If you can help, please call 585-584-8210 to make an appointment at the rescue to view the animals and consider and adoption.
Dressage from the Judge’s Perspective, Monday, Jan. 30 from 6 – 8 p.m. at the Rush Public Library. The Genesee Valley Riding and Driving Club is sponsoring this seminar with Gail D’Amanda Fox (no relation), Olympic level rider and “R” rated eventing judge and technical delegate.
Here’s a unique opportunity to improve your dressage score. Learn the do’s and don’ts in the warm-up and dressage ring, how to not throw points away, and handle a test that is not going well.
Get answers to what the judges are actually looking for, whether the judge really hates your horse, why your score wasn’t higher when you thought you did really well, what to do if something unexpected happens, and which mistakes cost the most points.
Space is limited, with priority given to club members ($15, non-members $20). Reserve your place by calling Liz Muxworthy at 533-1470 or email her at firstname.lastname@example.org.
GVEC’s Annual Winter Horse Health Symposium, Saturday, Feb. 4, 8 a.m. – noon at the Wheatland-Chili High School , 940 North Road in Scottsville
This year’s program will include presentations by two guest speakers. Katherine Garrett, DVM, is a Rochester native and has been a friend of Genesee Valley Equine Clinic since she was in high school. Her presentation will address Advances in Equine Diagnostic Imaging: Taking a Better Look Inside.
Dr. Garret will explain some of the most important advances in equine imaging, and discuss the benefits to your horse from diagnosis with ultrasound, digital imagery, and MRI.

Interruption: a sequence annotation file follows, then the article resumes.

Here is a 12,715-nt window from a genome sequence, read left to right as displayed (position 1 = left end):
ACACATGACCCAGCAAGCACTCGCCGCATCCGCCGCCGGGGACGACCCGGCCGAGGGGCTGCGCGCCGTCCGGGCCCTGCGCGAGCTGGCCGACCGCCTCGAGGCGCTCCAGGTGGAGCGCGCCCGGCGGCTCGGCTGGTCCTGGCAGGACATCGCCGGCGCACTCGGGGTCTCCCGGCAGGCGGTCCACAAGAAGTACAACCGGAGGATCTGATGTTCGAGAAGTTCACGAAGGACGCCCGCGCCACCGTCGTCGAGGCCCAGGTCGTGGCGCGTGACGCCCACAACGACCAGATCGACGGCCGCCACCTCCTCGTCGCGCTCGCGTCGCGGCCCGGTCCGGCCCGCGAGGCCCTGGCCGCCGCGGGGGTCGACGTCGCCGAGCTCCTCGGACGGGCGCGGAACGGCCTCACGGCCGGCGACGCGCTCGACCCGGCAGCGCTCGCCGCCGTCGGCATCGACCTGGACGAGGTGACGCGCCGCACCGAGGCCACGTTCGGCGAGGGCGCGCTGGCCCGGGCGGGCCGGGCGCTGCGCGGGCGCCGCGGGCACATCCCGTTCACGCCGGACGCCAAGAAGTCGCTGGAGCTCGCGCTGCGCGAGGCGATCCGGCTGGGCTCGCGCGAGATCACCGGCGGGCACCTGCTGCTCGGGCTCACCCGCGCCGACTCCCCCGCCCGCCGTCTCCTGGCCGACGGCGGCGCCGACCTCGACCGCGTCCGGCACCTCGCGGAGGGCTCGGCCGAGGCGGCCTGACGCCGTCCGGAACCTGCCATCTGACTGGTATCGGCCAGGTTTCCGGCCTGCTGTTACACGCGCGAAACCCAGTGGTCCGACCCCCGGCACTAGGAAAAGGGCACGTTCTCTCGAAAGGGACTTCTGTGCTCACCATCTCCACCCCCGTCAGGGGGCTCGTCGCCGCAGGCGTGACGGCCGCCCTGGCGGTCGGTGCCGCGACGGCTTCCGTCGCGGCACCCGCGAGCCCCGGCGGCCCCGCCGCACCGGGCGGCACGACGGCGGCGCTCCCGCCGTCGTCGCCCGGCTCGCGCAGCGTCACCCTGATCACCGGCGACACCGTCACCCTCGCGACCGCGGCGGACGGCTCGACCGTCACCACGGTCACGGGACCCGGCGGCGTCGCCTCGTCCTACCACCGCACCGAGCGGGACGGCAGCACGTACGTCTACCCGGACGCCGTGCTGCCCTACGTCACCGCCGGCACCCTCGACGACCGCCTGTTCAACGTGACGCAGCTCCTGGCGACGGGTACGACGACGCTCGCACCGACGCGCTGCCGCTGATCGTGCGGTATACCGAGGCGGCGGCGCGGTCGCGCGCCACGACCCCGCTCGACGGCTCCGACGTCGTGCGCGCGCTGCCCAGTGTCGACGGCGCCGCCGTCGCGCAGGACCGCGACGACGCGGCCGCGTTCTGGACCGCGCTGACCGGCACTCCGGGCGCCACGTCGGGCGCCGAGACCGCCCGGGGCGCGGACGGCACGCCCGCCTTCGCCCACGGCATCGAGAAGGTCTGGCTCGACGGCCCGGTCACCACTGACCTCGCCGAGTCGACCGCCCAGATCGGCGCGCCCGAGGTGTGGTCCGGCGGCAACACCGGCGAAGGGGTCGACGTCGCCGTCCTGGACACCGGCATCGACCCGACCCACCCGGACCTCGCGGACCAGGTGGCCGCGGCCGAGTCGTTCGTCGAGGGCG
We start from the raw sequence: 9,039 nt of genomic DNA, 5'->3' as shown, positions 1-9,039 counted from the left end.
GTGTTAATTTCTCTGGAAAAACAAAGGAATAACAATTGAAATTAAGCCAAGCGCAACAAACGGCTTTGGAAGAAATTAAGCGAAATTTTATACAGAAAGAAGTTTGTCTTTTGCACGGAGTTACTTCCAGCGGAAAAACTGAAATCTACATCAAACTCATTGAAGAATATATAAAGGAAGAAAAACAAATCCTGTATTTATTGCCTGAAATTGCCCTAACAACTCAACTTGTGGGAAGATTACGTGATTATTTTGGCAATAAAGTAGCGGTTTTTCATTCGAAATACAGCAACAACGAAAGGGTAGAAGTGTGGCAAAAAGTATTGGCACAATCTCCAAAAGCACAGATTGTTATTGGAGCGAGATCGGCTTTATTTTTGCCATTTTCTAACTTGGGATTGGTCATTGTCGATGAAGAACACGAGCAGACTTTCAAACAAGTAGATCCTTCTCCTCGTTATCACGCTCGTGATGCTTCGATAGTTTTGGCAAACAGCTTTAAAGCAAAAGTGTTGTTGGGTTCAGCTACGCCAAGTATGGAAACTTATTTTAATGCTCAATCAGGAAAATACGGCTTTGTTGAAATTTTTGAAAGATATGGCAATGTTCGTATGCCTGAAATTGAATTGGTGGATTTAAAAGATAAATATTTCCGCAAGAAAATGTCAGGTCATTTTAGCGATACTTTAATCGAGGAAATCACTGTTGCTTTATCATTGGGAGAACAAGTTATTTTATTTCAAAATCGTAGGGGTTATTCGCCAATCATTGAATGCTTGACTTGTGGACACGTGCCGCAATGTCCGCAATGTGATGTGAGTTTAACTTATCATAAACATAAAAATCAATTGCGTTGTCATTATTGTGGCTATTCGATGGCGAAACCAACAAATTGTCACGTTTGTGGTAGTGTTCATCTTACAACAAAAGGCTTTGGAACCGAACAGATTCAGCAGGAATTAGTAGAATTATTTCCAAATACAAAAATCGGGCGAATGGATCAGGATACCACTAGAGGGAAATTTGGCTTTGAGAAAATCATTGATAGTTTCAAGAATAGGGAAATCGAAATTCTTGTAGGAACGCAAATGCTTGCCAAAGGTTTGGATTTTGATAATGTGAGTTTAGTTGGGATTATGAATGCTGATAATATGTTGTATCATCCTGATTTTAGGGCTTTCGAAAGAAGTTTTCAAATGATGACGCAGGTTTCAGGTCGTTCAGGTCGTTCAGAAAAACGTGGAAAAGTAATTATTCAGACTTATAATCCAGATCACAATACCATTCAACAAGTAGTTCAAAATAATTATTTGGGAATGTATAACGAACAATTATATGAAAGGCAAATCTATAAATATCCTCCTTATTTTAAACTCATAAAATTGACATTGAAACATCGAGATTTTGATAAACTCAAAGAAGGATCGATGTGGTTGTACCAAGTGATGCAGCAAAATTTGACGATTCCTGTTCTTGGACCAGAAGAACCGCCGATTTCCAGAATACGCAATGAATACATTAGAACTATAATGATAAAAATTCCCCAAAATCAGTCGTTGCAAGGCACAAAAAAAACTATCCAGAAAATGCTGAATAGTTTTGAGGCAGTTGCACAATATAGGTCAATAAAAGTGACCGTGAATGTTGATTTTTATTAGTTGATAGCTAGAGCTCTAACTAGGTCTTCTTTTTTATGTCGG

Dr. Garrett is the diagnostic imaging director at Rood and Riddle Equine Hospital in Lexington, KY. She is responsible for overseeing the equipment and expertise required to supply 35 staff veterinarians and 12 veterinary interns with what they need to obtain high quality diagnostic images of their equine patients.
The Bluegrass will be well represented as Keith Kleine will also be on hand from Lexington. Keith is the Director for Industry Relations for the American Association of Equine Practitioners, and he will speak on The “AAEP: Helping Veterinarians, Horses, and Their Owners. Clients” will have the opportunity to hear about the broad scope of work done by the AAEP on behalf of horses and their caregivers.
Keith will provide information about the role that AAEP plays in equine welfare, continuing education for veterinarians, owner education, monitoring of infectious diseases, and funding of important equine research.
He will discuss many other topics that will help the audience understand what goes on outside of their own pastures to ensure that individual patients or entire herds of horses have their health needs met.
Don’t miss the hands on display presented by Dr. Julia Gray. Dr. Erica Hutten will also be sharing a case scenario of a GVEC patient, which will complement Dr. Garrett’s presentation.
The trade show will display exhibits of interest to horse owners. Visit all sorts of booths with information about horse clubs, great products, and educational opportunities. The annual Educator of the Year Award will be presented, along with the raffle of many wonderful door prizes, and free coffee and donuts.
All are welcome to attend at no charge. See you there.